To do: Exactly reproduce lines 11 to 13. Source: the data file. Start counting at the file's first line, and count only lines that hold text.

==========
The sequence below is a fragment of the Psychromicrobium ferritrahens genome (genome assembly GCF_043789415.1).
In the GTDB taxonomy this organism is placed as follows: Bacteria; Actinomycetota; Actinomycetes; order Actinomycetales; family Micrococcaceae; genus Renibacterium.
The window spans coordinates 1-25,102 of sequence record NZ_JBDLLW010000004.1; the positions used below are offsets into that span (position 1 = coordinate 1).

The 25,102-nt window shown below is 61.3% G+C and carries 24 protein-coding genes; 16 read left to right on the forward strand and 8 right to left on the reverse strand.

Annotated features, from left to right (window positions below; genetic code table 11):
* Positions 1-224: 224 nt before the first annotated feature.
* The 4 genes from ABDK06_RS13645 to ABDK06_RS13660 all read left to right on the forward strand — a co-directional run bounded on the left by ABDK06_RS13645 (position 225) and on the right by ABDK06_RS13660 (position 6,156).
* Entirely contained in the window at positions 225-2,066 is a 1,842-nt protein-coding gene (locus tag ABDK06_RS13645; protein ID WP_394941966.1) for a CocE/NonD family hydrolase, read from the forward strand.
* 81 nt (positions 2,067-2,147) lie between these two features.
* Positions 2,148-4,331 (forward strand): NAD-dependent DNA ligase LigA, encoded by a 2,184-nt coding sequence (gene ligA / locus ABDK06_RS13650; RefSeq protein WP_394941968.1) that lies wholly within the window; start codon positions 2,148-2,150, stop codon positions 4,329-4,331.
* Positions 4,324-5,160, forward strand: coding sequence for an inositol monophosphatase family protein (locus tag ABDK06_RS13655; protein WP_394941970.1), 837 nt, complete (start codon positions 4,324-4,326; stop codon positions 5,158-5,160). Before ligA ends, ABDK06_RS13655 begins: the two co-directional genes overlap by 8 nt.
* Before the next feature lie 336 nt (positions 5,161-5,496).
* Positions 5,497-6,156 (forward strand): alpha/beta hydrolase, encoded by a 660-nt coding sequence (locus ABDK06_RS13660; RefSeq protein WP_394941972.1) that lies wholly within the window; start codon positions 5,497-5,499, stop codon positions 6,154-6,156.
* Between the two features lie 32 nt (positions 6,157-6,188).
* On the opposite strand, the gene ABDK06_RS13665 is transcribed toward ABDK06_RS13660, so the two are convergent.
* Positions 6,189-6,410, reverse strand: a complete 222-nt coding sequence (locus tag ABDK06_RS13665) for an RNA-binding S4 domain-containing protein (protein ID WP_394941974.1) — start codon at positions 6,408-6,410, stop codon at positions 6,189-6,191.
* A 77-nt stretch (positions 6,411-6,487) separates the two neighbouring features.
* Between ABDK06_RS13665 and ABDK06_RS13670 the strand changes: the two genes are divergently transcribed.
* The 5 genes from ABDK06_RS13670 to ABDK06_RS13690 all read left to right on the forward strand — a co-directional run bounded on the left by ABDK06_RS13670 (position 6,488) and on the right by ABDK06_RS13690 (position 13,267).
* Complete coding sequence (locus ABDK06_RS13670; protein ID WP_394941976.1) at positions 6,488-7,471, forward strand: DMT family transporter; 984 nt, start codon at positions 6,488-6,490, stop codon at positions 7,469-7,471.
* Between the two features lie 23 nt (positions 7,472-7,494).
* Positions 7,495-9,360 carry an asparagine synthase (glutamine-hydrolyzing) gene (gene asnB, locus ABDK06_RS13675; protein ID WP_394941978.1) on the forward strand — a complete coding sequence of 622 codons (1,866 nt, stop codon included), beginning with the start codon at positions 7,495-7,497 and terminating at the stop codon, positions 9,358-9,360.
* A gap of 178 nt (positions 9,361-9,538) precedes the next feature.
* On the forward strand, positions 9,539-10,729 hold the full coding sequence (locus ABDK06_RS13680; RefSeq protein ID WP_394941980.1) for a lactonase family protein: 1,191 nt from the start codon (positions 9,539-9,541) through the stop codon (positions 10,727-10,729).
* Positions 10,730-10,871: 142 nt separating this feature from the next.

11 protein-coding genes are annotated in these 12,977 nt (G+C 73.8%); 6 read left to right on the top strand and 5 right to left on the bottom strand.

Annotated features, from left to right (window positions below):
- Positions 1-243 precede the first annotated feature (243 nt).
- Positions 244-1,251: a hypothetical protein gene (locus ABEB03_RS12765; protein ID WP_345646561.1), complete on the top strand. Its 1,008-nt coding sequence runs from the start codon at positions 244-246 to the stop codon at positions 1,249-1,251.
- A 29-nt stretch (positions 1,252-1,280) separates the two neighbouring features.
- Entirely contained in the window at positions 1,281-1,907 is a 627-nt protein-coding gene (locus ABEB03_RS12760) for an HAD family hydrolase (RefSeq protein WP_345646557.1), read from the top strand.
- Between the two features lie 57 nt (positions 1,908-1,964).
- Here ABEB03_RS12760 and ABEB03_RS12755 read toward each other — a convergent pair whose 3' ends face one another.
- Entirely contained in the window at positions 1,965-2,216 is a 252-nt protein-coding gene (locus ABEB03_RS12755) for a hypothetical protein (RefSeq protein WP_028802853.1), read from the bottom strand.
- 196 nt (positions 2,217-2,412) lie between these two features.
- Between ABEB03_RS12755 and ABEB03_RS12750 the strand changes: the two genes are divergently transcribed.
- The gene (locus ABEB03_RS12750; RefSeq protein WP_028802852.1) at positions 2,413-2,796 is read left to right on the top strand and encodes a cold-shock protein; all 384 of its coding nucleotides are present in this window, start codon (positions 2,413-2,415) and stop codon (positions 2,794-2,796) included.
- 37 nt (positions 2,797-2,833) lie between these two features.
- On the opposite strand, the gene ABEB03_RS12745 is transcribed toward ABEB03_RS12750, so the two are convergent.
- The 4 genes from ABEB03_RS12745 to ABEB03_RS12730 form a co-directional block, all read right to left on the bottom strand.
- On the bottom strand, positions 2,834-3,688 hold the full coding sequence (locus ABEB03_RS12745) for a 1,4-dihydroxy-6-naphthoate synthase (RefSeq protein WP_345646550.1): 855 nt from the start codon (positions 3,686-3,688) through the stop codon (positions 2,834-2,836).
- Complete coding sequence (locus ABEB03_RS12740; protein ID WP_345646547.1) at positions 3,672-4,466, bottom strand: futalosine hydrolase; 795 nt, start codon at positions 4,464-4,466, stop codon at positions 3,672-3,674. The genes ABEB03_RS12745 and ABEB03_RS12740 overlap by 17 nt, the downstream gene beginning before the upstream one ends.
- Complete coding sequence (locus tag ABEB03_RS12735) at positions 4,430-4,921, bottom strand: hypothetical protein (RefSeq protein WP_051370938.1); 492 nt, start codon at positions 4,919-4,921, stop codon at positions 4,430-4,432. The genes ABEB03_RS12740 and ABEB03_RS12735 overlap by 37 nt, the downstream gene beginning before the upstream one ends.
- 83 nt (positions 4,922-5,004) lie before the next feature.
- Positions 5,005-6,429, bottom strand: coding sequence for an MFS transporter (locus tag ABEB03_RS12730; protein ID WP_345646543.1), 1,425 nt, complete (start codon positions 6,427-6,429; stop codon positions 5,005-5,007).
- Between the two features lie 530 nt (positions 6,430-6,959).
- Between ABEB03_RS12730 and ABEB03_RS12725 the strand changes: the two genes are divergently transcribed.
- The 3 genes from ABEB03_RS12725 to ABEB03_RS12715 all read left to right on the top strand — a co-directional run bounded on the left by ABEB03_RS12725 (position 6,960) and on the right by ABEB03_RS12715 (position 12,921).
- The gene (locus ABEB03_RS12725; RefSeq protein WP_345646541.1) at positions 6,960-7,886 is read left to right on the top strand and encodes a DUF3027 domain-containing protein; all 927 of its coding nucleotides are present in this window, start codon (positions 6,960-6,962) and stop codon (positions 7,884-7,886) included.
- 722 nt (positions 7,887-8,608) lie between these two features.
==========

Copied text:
* Positions 4,324-5,160, forward strand: coding sequence for an inositol monophosphatase family protein (locus tag ABDK06_RS13655; protein WP_394941970.1), 837 nt, complete (start codon positions 4,324-4,326; stop codon positions 5,158-5,160). Before ligA ends, ABDK06_RS13655 begins: the two co-directional genes overlap by 8 nt.
* Before the next feature lie 336 nt (positions 5,161-5,496).
* Positions 5,497-6,156 (forward strand): alpha/beta hydrolase, encoded by a 660-nt coding sequence (locus ABDK06_RS13660; RefSeq protein WP_394941972.1) that lies wholly within the window; start codon positions 5,497-5,499, stop codon positions 6,154-6,156.